woensdag 14 november 2007
South Africa’s 3-million Afrikaners — all multilingual people with a high standard Western education and a protestant work ethic — are being forced back into destitution by the current ANC-regime’s laws which bars “white” Afrikaners from the labour market because their skins are paler than those of the members of the ruling-party.
This article was translated and elaborated upon from the original Afrikaans by Adriana Stuijt.
Picture: impoverished Afrikaner children’s feeding scheme through Solidarity Trade Union
South Africa has about 4,5-m ethnic-Europeans of whom some 3-million are Afrikaners — people whose northern-European forebears had launched the country’s commercial agricultural traditions some 350 years ago.
The Afrikaans journalist De Wet Retief wrote in Rapport newspaper about the findings of an extensive survey of the current living conditions of the country’s Afrikaner community. This survey, carried out by the “Helping Hand” charity of Solidarity trade union, found that Afrikaners, within 13 years of ANC-hegemony, have now returned to the identical destitution they had been plunged into shortly after the Anglo-Boer war in 1902 right up to the Great Depression of the 1930s.
During those years, this so-named ‘poor Afrikaner’ problem in South Africa was even highlighted by an international Red Cross report at that time – and international aid funding was made available to try and alleviate the destitution of poor Afrikaners in those years.
Now, the housing crisis for the country’s 1-million destitute, unemployable Afrikaners again takes on criticial proportions — this time far worse than their situation during the Great Depression, warns Dr Dawie Theron of the Helping Hand Fund – which is sponsored by Solidarity Trade Union’s membership.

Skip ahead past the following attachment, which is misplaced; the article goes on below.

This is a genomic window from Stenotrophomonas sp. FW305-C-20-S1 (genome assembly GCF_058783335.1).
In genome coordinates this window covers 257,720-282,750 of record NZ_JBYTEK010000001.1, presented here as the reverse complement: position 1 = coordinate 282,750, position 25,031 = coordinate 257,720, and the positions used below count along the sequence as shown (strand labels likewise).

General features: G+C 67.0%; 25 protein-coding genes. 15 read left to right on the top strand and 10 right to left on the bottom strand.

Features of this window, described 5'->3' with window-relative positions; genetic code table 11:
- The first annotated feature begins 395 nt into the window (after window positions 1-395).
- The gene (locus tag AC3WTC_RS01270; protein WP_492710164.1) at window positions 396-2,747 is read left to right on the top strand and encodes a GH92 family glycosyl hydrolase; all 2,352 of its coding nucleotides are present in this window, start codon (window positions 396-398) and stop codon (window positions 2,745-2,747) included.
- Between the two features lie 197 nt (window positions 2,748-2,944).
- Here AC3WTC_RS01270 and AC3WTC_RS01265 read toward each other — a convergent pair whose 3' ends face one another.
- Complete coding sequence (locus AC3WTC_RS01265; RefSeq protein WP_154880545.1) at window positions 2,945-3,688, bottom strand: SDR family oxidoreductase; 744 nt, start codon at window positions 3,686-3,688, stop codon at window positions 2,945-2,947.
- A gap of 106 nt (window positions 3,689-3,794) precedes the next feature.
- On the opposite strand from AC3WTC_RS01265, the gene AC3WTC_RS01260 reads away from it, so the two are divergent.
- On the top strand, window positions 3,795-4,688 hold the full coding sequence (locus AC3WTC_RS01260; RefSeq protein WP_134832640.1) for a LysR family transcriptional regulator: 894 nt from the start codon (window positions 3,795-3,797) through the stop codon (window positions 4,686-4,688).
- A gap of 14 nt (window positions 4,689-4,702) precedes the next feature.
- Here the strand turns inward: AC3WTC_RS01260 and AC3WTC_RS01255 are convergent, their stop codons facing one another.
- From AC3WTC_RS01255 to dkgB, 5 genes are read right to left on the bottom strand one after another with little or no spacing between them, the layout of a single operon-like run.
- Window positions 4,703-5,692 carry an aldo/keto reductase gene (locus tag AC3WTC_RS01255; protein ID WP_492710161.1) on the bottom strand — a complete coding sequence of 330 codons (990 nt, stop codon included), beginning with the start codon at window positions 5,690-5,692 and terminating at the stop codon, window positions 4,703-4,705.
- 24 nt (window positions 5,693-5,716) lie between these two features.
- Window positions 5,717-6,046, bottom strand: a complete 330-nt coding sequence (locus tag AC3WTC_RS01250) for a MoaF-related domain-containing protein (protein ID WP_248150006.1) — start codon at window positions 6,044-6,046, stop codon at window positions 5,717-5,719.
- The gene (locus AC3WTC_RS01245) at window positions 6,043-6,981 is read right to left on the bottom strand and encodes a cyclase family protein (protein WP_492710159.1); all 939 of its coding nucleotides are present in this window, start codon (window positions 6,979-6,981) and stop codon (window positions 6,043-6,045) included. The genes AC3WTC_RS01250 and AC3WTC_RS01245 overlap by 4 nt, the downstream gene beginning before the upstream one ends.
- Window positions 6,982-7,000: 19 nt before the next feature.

“Drive through Danville in the Pretoria district, through the Daspoort tunnel to Booysens, Pretoria-Gardens and Daspoort,” writes Rapport.
“The size of the plots are all about the same, but look over the fences and you see the Wendy Houses, the shacks, and the tents housing the Afrikaner destitute families all stuffed in behind the main houses.”And these are only a few examples of how the face of poverty has changed in South Africa.
“In fact a large, new Poor Afrikaner problem – with the identical squatter towns seen just after the Anglo-Boer War and during the Great Depression, when people migrated in large numbers from the countryside to the cities, is developing once again.”
“It’s no longer unusual to see Afrikaners begging, and according to the youngest official statistics from 2006, there were 900,000 unemployed Afrikaners in South Africa living in total destitution, with no incomes at all.The SA regime denies food-aid to empoverished Afrikaners – claiming that they belong to the ‘previously advantaged class’ and thus often do not ‘qualify’ – even children born after 1994, after apartheid.